14Follow peace with all men, and holiness, without which no man shall see the Lord:
15Looking diligently lest any man fail of the grace of God; lest any root of bitterness springing up trouble you, and thereby many be defiled;
16Lest there be any fornicator, or profane person, as Esau, who for one morsel of meat sold his birthright. (Hebrews 12:14-16, King James Version)
The first time I read this, I was a little surprised. After all, didn’t Esau forgive Jacob when Jacob returned from Padanaram? So, what does Esau have to do with a “root of bitterness”?
Well, Esau’s descendants were the Edomites, as “Edom” was another name for Esau (Ge 25:30). When Israel came out of Egypt, Edom refused to let them pass their borders to cross over. So much for brotherly love and forgiveness, right?
Well, you have to remember that Esau wanted to kill Jacob. Esau was just biding his time until his father’s death. I assume that at that point, he would have seized the inheritance that he was defrauded of. So, Jacob fled.
Jacob was gone for 20 years. A lot can happen in that amount of time. We follow Jacob’s story to gaining wives, children and flocks. We aren’t told about Esau. I can imagine that the first portion of it was spent with real bitterness towards Jacob. I can imagine it was verbally expressed, just as his desire to kill Jacob was overheard.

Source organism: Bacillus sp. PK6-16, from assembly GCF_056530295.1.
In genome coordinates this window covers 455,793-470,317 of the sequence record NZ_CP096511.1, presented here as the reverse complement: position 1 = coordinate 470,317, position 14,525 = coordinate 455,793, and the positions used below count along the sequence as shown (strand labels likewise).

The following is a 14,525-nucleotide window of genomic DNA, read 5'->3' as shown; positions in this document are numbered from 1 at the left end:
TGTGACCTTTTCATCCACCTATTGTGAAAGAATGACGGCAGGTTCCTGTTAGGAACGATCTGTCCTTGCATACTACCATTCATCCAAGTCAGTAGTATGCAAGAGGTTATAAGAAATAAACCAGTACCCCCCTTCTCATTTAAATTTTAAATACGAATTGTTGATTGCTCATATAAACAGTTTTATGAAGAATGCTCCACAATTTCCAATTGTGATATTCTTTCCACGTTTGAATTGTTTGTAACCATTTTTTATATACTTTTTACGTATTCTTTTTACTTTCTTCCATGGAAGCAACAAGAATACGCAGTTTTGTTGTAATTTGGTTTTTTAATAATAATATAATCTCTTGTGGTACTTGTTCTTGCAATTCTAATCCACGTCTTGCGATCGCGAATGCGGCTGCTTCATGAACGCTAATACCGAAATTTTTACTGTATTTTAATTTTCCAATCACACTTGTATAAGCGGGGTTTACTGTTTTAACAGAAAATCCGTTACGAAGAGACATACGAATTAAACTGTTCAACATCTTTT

Yes, bitterness can be passed down to the next generation even.
Are you leaving a legacy of bitterness?
Bitterness is sneaky. It worms it's way into us, into an organization, robs us of inspiration (the Spirit inside us) sucks up our encouragement (courage inside us) burrows down and dries us up. Then it covers us in dust so we can't see straight. Bitterness is anger and resentment turned sideways and leaked out in a mess on the floor. The CoG cannot grow, cannot flourish, as long as bitterness is holding court. Footwashing gets rid of dust, I think the CoG needs a big foot washing ceremony to clean everyones feet of the bitterness of where we've tread. Shake the dust from our feet so we can go forward with the dust of bitterness in our past, so we can make way for an inspiring, encouraging future.
Pride will have to be vanquished first.
Note, in the passage you quoted: "Lest there be any fornicator, or profane person, as Esau, who for one morsel of meat sold his birthright."
This gives the context – it is about an earlier issue, culminating in Esau profaning his birthright (treating it as ordinary, not with due respect).
Also, reading the passage over again I think this might be a list, not connecting Esau to bitterness. The way the translation you quote is punctuated I would paraphrase it as:
Follow peace with all men, and holiness… looking diligently lest a) any man fall from the Grace of God; b) any root of bitterness spring up; c) there be any fornicator, or profane person like Esau…